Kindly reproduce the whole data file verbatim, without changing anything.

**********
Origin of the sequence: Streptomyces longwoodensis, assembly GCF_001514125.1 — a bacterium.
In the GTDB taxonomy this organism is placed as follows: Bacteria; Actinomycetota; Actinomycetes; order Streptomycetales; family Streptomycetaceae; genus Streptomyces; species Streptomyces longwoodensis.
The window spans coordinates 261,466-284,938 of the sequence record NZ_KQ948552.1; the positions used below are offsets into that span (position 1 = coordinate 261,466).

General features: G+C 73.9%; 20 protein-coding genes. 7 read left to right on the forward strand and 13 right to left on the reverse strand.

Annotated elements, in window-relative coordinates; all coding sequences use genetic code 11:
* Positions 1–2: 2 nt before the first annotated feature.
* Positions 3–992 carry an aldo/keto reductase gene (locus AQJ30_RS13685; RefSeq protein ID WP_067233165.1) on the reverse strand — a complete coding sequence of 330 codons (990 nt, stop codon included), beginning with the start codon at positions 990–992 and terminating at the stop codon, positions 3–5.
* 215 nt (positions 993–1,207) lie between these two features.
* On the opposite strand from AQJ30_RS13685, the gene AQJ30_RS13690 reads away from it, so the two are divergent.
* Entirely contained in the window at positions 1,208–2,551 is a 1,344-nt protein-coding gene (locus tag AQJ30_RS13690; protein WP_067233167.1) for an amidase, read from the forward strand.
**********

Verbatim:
Origin of the sequence: Streptomyces longwoodensis, assembly GCF_001514125.1 — a bacterium.
In the GTDB taxonomy this organism is placed as follows: Bacteria; Actinomycetota; Actinomycetes; order Streptomycetales; family Streptomycetaceae; genus Streptomyces; species Streptomyces longwoodensis.
The window spans coordinates 261,466-284,938 of the sequence record NZ_KQ948552.1; the positions used below are offsets into that span (position 1 = coordinate 261,466).

General features: G+C 73.9%; 20 protein-coding genes. 7 read left to right on the forward strand and 13 right to left on the reverse strand.

Annotated elements, in window-relative coordinates; all coding sequences use genetic code 11:
* Positions 1–2: 2 nt before the first annotated feature.
* Positions 3–992 carry an aldo/keto reductase gene (locus AQJ30_RS13685; RefSeq protein ID WP_067233165.1) on the reverse strand — a complete coding sequence of 330 codons (990 nt, stop codon included), beginning with the start codon at positions 990–992 and terminating at the stop codon, positions 3–5.
* 215 nt (positions 993–1,207) lie between these two features.
* On the opposite strand from AQJ30_RS13685, the gene AQJ30_RS13690 reads away from it, so the two are divergent.
* Entirely contained in the window at positions 1,208–2,551 is a 1,344-nt protein-coding gene (locus tag AQJ30_RS13690; protein WP_067233167.1) for an amidase, read from the forward strand.